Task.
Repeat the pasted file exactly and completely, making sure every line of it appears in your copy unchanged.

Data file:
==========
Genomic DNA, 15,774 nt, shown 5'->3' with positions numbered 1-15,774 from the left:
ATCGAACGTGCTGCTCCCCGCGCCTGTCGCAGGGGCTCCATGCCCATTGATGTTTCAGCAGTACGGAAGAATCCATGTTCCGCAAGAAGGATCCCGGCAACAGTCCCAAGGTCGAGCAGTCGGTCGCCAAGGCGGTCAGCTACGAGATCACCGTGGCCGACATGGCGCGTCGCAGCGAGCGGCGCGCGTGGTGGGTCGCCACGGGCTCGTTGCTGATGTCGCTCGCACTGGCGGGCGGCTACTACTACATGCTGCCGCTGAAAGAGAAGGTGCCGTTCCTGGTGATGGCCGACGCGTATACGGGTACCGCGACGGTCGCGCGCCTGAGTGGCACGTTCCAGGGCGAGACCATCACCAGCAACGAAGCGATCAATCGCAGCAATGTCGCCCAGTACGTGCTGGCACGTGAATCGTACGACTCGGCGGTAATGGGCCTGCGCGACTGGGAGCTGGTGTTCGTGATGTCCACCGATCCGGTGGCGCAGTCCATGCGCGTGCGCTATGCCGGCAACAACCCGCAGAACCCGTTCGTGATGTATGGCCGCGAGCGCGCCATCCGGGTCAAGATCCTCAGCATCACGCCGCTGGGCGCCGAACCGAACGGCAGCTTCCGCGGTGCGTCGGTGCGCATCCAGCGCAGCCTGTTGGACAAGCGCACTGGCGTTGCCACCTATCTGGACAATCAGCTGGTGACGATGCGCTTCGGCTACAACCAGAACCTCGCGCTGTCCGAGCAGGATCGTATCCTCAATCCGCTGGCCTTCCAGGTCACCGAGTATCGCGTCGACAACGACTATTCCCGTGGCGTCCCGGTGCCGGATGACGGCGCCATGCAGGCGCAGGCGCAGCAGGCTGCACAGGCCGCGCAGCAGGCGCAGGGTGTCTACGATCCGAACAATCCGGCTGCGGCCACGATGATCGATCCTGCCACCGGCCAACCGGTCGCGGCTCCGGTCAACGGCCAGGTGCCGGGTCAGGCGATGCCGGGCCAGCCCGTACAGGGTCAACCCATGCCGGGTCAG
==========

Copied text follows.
Genomic DNA, 15,774 nt, shown 5'->3' with positions numbered 1-15,774 from the left:
ATCGAACGTGCTGCTCCCCGCGCCTGTCGCAGGGGCTCCATGCCCATTGATGTTTCAGCAGTACGGAAGAATCCATGTTCCGCAAGAAGGATCCCGGCAACAGTCCCAAGGTCGAGCAGTCGGTCGCCAAGGCGGTCAGCTACGAGATCACCGTGGCCGACATGGCGCGTCGCAGCGAGCGGCGCGCGTGGTGGGTCGCCACGGGCTCGTTGCTGATGTCGCTCGCACTGGCGGGCGGCTACTACTACATGCTGCCGCTGAAAGAGAAGGTGCCGTTCCTGGTGATGGCCGACGCGTATACGGGTACCGCGACGGTCGCGCGCCTGAGTGGCACGTTCCAGGGCGAGACCATCACCAGCAACGAAGCGATCAATCGCAGCAATGTCGCCCAGTACGTGCTGGCACGTGAATCGTACGACTCGGCGGTAATGGGCCTGCGCGACTGGGAGCTGGTGTTCGTGATGTCCACCGATCCGGTGGCGCAGTCCATGCGCGTGCGCTATGCCGGCAACAACCCGCAGAACCCGTTCGTGATGTATGGCCGCGAGCGCGCCATCCGGGTCAAGATCCTCAGCATCACGCCGCTGGGCGCCGAACCGAACGGCAGCTTCCGCGGTGCGTCGGTGCGCATCCAGCGCAGCCTGTTGGACAAGCGCACTGGCGTTGCCACCTATCTGGACAATCAGCTGGTGACGATGCGCTTCGGCTACAACCAGAACCTCGCGCTGTCCGAGCAGGATCGTATCCTCAATCCGCTGGCCTTCCAGGTCACCGAGTATCGCGTCGACAACGACTATTCCCGTGGCGTCCCGGTGCCGGATGACGGCGCCATGCAGGCGCAGGCGCAGCAGGCTGCACAGGCCGCGCAGCAGGCGCAGGGTGTCTACGATCCGAACAATCCGGCTGCGGCCACGATGATCGATCCTGCCACCGGCCAACCGGTCGCGGCTCCGGTCAACGGCCAGGTGCCGGGTCAGGCGATGCCGGGCCAGCCCGTACAGGGTCAACCCATGCCGGGTCAG